# How do you use the shell method to set up and evaluate the integral that gives the volume of the solid generated by revolving the plane region y=sqrt(16-x^2) and the x axis rotated about the x axis?

Feb 12, 2017

Volume $= \frac{256 \pi}{3} \setminus {\text{unit}}^{3}$

#### Explanation:

If you imagine an almost infinitesimally thin vertical line of thickness $\delta x$ between the $x$-axis and the curve at some particular $x$-coordinate it would have an area:

$\delta A \approx \text{width" xx "height} = y \delta x = f \left(x\right) \delta x$ If we then rotated this infinitesimally thin vertical line about $O y$ then we would get an infinitesimally thin cylinder (imagine a cross section through a tin can), then its volume $\delta V$ would be given by:

$\delta V \approx 2 \pi \times \text{radius" xx "thickness} = 2 \pi x \delta A = 2 \pi x f \left(x\right) \delta x$

If we add up all these infinitesimally thin cylinders then we would get the precise total volume $V$ given by:

$V = {\int}_{x = a}^{x = b} 2 \pi \setminus x \setminus f \left(x\right) \setminus \mathrm{dx}$

Similarly if we rotate about $O x$ instead of $O y$ then we get the volume as:

$V = {\int}_{y = a}^{y = b} 2 \pi \setminus y \setminus g \left(y\right) \setminus \mathrm{dy}$

So for this problem we have:
graph{(y-sqrt(16-x^2))=0 [-8, 8, -2, 5]}

We need the point of intersection for the bounds of integration;

$\sqrt{16 - {x}^{2}} = 0 \implies x = \pm 4$, and the range of $y$ is $y \in \left[- 4 , 4\right]$

By symmetry we can restrict $y \in \left[0 , 4\right]$ and double the result.

$y = \sqrt{16 - {x}^{2}} \implies {y}^{2} = 16 - {x}^{2} \implies x = \sqrt{16 - {y}^{2}}$

The Volume of Revolution about $O x$ is given by:

$\frac{1}{2} V = {\int}_{y = a}^{y = b} 2 \pi \setminus y \setminus g \left(y\right) \setminus \mathrm{dy}$
$\setminus \setminus \setminus \setminus \setminus \setminus = {\int}_{y = 0}^{y = 4} 2 \pi \setminus y \setminus \sqrt{16 - {y}^{2}} \setminus \mathrm{dy}$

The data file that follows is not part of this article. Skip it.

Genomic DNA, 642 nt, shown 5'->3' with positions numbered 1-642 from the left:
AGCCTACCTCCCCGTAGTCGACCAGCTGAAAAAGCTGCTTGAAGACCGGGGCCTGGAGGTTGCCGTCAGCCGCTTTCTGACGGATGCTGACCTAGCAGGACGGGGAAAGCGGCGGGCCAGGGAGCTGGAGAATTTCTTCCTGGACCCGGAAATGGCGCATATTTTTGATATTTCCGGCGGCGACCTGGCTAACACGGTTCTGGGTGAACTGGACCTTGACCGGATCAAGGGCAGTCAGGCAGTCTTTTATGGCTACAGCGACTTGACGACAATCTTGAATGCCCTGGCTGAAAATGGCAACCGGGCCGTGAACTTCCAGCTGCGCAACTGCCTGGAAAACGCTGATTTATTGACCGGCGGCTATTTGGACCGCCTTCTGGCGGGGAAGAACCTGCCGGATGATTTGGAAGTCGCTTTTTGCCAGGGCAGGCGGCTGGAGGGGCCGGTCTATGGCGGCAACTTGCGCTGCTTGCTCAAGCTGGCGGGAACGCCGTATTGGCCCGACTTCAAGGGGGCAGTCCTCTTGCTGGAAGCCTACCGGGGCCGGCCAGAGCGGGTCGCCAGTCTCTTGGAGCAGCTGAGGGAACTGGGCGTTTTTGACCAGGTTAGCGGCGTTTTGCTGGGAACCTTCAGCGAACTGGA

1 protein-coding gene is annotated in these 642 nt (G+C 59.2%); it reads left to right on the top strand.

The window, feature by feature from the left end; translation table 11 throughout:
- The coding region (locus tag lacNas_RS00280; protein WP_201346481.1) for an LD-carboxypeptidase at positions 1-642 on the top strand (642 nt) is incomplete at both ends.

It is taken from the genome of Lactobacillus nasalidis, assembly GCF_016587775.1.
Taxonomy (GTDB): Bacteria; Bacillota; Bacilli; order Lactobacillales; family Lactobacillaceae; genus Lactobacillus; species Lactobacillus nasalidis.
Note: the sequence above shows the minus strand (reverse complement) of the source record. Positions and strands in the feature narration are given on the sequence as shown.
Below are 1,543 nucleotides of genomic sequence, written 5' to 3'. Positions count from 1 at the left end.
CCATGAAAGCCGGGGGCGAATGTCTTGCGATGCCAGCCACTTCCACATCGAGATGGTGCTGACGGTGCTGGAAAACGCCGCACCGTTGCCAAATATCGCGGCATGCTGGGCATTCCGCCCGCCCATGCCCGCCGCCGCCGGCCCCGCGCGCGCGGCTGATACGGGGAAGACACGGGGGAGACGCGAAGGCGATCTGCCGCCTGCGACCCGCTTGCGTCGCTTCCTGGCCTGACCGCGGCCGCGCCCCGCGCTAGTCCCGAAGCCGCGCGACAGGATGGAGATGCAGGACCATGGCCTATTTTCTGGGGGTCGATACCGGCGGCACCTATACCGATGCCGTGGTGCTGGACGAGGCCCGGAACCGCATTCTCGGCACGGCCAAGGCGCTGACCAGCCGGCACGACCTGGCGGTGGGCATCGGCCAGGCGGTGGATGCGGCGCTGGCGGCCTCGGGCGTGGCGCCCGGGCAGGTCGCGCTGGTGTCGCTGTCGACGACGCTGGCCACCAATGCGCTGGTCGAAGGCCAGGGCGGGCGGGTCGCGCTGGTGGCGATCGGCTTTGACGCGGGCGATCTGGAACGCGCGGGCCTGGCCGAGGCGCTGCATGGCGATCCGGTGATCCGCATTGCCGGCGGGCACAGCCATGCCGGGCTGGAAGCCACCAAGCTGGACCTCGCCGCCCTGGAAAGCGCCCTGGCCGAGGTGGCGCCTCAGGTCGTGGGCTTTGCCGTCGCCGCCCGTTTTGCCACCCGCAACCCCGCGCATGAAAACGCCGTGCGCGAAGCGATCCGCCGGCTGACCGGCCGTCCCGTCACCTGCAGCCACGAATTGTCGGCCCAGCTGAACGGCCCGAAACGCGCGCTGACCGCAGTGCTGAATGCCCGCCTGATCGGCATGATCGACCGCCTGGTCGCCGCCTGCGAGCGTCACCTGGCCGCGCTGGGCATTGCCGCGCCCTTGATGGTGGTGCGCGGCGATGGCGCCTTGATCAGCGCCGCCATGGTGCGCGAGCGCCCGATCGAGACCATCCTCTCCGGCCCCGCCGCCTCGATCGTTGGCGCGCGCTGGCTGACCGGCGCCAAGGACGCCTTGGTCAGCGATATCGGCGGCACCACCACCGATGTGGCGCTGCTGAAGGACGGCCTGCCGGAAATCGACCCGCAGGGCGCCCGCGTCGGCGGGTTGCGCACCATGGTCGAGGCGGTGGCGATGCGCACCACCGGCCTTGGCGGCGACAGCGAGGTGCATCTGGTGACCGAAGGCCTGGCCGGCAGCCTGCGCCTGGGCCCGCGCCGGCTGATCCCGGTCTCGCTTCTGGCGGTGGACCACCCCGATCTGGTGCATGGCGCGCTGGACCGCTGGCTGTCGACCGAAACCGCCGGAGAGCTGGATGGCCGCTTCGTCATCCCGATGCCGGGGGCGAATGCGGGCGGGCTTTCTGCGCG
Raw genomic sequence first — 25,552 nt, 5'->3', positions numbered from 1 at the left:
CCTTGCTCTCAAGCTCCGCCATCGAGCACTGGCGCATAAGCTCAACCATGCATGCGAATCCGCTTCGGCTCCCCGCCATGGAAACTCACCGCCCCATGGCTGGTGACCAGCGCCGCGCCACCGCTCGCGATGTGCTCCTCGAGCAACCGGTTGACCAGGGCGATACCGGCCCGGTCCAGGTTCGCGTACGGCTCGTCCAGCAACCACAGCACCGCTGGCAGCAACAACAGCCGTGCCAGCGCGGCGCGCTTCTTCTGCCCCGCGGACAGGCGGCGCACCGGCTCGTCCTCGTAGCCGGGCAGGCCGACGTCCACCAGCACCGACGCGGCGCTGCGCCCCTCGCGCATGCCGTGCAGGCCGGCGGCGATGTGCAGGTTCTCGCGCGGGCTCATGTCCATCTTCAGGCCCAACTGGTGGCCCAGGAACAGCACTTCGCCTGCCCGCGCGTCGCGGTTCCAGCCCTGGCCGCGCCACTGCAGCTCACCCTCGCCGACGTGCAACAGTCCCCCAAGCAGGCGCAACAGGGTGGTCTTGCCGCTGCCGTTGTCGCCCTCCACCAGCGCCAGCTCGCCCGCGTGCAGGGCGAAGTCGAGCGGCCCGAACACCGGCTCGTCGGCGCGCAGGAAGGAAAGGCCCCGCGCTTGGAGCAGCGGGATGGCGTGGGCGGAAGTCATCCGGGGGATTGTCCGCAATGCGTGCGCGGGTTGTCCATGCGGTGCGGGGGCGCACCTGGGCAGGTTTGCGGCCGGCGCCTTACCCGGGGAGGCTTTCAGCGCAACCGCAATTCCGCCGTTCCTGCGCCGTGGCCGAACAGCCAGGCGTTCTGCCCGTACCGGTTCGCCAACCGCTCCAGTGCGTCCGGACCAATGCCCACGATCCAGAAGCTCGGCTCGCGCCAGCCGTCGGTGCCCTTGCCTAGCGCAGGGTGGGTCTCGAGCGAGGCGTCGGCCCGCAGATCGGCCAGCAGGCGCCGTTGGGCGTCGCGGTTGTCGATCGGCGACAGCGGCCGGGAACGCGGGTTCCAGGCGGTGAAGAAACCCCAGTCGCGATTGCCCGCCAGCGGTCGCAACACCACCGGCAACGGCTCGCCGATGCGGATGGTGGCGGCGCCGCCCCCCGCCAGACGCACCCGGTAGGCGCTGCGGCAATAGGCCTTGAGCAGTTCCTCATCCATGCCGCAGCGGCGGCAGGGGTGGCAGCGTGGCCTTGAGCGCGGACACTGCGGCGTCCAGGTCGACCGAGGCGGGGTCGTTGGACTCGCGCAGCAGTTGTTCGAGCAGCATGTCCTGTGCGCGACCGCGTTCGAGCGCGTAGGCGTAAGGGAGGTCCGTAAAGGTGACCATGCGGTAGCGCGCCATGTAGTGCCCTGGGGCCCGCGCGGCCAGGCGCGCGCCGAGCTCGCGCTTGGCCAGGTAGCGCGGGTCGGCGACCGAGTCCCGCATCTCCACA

$\setminus \setminus \setminus \setminus \setminus \setminus = 2 \pi \setminus {\int}_{0}^{4} y \setminus \sqrt{16 - {y}^{2}} \setminus \mathrm{dy}$

We can use a substitution to perform this integral;

Let $u = 16 - {y}^{2} \implies \frac{\mathrm{du}}{\mathrm{dy}} = - 2 y$
When $\left\{\begin{matrix}y = - 4 \\ y = 4\end{matrix}\right. \implies \left\{\begin{matrix}u = 16 \\ u = 0\end{matrix}\right.$

Substituting into the integral we get:

$\frac{1}{2} V = 2 \pi \setminus {\int}_{16}^{0} \setminus \sqrt{u} \left(- \frac{1}{2}\right) \setminus \mathrm{du}$
$\setminus \setminus \setminus \setminus \setminus \setminus = \pi \setminus {\int}_{0}^{16} \setminus \sqrt{u} \setminus \mathrm{du}$
$\setminus \setminus \setminus \setminus \setminus \setminus = \pi \setminus {\left[{u}^{\frac{3}{2}} / \left(\frac{3}{2}\right)\right]}_{0}^{16}$
$\setminus \setminus \setminus \setminus \setminus \setminus = \frac{2}{3} \pi \setminus {\left[{u}^{\frac{3}{2}}\right]}_{0}^{16}$
$\setminus \setminus \setminus \setminus \setminus \setminus = \frac{2}{3} \pi \setminus \left({16}^{\frac{3}{2}} - 0\right)$
$\setminus \setminus \setminus \setminus \setminus \setminus = \frac{128 \pi}{3}$
$\therefore V = \frac{256 \pi}{3}$

Note:
The volume is that of a sphere of radius $4$, so we can validate the volume as $V = \frac{4}{3} \pi {r}^{3} = \frac{256 \pi}{3}$